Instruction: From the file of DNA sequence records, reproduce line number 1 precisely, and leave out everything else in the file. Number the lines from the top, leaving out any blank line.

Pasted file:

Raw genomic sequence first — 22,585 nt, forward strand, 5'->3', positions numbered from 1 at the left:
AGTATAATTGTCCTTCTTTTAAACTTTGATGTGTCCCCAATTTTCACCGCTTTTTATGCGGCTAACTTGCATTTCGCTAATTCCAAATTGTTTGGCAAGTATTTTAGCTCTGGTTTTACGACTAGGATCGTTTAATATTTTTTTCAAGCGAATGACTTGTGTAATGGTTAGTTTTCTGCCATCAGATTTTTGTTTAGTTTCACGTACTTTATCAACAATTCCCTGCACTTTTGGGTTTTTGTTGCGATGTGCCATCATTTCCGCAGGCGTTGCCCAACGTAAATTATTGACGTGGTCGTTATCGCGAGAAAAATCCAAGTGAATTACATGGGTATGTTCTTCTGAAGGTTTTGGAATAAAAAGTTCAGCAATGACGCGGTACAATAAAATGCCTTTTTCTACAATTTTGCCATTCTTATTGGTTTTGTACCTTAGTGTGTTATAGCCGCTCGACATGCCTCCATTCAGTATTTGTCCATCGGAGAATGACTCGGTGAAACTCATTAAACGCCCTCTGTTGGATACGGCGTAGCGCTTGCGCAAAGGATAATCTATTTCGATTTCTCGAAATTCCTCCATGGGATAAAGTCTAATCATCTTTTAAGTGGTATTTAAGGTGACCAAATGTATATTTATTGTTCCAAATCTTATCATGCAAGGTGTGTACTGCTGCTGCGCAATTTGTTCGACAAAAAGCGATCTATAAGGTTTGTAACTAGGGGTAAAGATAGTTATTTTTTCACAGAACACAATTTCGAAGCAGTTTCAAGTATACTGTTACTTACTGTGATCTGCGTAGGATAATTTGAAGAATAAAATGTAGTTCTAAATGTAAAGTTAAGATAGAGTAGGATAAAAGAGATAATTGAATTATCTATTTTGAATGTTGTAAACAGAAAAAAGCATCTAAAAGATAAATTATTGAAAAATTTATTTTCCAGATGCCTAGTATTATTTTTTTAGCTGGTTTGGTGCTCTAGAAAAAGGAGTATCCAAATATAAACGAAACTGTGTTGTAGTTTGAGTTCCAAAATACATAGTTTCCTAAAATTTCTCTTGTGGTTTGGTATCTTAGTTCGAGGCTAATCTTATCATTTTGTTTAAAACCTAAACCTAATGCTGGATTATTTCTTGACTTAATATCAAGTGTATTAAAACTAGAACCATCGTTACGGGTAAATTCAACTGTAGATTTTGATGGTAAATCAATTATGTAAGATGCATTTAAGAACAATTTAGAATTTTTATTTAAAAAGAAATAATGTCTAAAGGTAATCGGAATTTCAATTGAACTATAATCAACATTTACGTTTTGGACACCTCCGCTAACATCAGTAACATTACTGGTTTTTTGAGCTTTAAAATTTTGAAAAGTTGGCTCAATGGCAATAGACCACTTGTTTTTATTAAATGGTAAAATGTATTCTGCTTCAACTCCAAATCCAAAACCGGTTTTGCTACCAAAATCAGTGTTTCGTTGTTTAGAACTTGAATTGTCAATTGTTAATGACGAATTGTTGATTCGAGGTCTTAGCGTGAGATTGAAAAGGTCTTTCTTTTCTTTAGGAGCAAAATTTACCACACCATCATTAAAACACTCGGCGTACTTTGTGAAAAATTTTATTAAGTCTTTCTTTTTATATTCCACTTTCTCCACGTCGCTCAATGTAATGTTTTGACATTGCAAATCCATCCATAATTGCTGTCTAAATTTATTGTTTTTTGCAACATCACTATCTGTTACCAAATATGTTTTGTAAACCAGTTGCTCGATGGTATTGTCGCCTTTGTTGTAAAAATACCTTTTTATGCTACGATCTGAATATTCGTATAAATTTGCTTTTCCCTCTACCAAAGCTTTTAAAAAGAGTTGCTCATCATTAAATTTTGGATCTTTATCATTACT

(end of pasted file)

Raw genomic sequence first — 22,585 nt, forward strand, 5'->3', positions numbered from 1 at the left: